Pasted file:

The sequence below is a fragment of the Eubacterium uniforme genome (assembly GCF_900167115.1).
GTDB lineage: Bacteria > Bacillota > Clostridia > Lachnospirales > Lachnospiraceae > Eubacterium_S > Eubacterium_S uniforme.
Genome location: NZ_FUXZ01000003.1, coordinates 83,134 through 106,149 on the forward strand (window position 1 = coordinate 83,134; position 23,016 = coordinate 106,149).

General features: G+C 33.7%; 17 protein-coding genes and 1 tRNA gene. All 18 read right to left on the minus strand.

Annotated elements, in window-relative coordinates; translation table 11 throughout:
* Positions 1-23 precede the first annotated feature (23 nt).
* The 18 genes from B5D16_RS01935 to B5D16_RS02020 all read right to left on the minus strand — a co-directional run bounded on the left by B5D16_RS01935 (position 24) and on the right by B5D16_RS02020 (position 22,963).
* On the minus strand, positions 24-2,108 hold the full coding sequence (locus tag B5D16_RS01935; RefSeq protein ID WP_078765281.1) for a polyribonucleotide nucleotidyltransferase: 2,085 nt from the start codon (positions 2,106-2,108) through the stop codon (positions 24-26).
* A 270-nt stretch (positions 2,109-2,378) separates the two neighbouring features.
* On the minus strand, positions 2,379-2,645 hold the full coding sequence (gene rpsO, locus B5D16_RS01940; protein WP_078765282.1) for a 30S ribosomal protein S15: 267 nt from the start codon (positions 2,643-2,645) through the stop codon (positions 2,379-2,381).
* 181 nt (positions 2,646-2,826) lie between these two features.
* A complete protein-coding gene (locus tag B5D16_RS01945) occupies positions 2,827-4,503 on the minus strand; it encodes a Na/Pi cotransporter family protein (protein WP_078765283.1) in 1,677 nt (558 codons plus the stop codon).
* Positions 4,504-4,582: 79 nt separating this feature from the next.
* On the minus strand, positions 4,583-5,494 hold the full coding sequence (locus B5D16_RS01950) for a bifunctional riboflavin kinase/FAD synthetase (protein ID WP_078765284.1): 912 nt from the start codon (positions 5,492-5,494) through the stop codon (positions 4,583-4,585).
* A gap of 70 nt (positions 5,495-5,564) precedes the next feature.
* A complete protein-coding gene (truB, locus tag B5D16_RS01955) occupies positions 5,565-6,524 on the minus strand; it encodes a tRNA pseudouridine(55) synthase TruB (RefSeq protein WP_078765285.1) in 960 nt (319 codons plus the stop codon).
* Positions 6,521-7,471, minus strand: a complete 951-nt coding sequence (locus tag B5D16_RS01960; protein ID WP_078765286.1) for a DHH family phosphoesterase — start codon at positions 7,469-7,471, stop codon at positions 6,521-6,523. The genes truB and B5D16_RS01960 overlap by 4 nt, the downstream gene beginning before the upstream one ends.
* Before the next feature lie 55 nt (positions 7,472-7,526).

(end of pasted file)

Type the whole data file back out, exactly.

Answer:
The sequence below is a fragment of the Eubacterium uniforme genome (assembly GCF_900167115.1).
GTDB lineage: Bacteria > Bacillota > Clostridia > Lachnospirales > Lachnospiraceae > Eubacterium_S > Eubacterium_S uniforme.
Genome location: NZ_FUXZ01000003.1, coordinates 83,134 through 106,149 on the forward strand (window position 1 = coordinate 83,134; position 23,016 = coordinate 106,149).

General features: G+C 33.7%; 17 protein-coding genes and 1 tRNA gene. All 18 read right to left on the minus strand.

Annotated elements, in window-relative coordinates; translation table 11 throughout:
* Positions 1-23 precede the first annotated feature (23 nt).
* The 18 genes from B5D16_RS01935 to B5D16_RS02020 all read right to left on the minus strand — a co-directional run bounded on the left by B5D16_RS01935 (position 24) and on the right by B5D16_RS02020 (position 22,963).
* On the minus strand, positions 24-2,108 hold the full coding sequence (locus tag B5D16_RS01935; RefSeq protein ID WP_078765281.1) for a polyribonucleotide nucleotidyltransferase: 2,085 nt from the start codon (positions 2,106-2,108) through the stop codon (positions 24-26).
* A 270-nt stretch (positions 2,109-2,378) separates the two neighbouring features.
* On the minus strand, positions 2,379-2,645 hold the full coding sequence (gene rpsO, locus B5D16_RS01940; protein WP_078765282.1) for a 30S ribosomal protein S15: 267 nt from the start codon (positions 2,643-2,645) through the stop codon (positions 2,379-2,381).
* 181 nt (positions 2,646-2,826) lie between these two features.
* A complete protein-coding gene (locus tag B5D16_RS01945) occupies positions 2,827-4,503 on the minus strand; it encodes a Na/Pi cotransporter family protein (protein WP_078765283.1) in 1,677 nt (558 codons plus the stop codon).
* Positions 4,504-4,582: 79 nt separating this feature from the next.
* On the minus strand, positions 4,583-5,494 hold the full coding sequence (locus B5D16_RS01950) for a bifunctional riboflavin kinase/FAD synthetase (protein ID WP_078765284.1): 912 nt from the start codon (positions 5,492-5,494) through the stop codon (positions 4,583-4,585).
* A gap of 70 nt (positions 5,495-5,564) precedes the next feature.
* A complete protein-coding gene (truB, locus tag B5D16_RS01955) occupies positions 5,565-6,524 on the minus strand; it encodes a tRNA pseudouridine(55) synthase TruB (RefSeq protein WP_078765285.1) in 960 nt (319 codons plus the stop codon).
* Positions 6,521-7,471, minus strand: a complete 951-nt coding sequence (locus tag B5D16_RS01960; protein ID WP_078765286.1) for a DHH family phosphoesterase — start codon at positions 7,469-7,471, stop codon at positions 6,521-6,523. The genes truB and B5D16_RS01960 overlap by 4 nt, the downstream gene beginning before the upstream one ends.
* Before the next feature lie 55 nt (positions 7,472-7,526).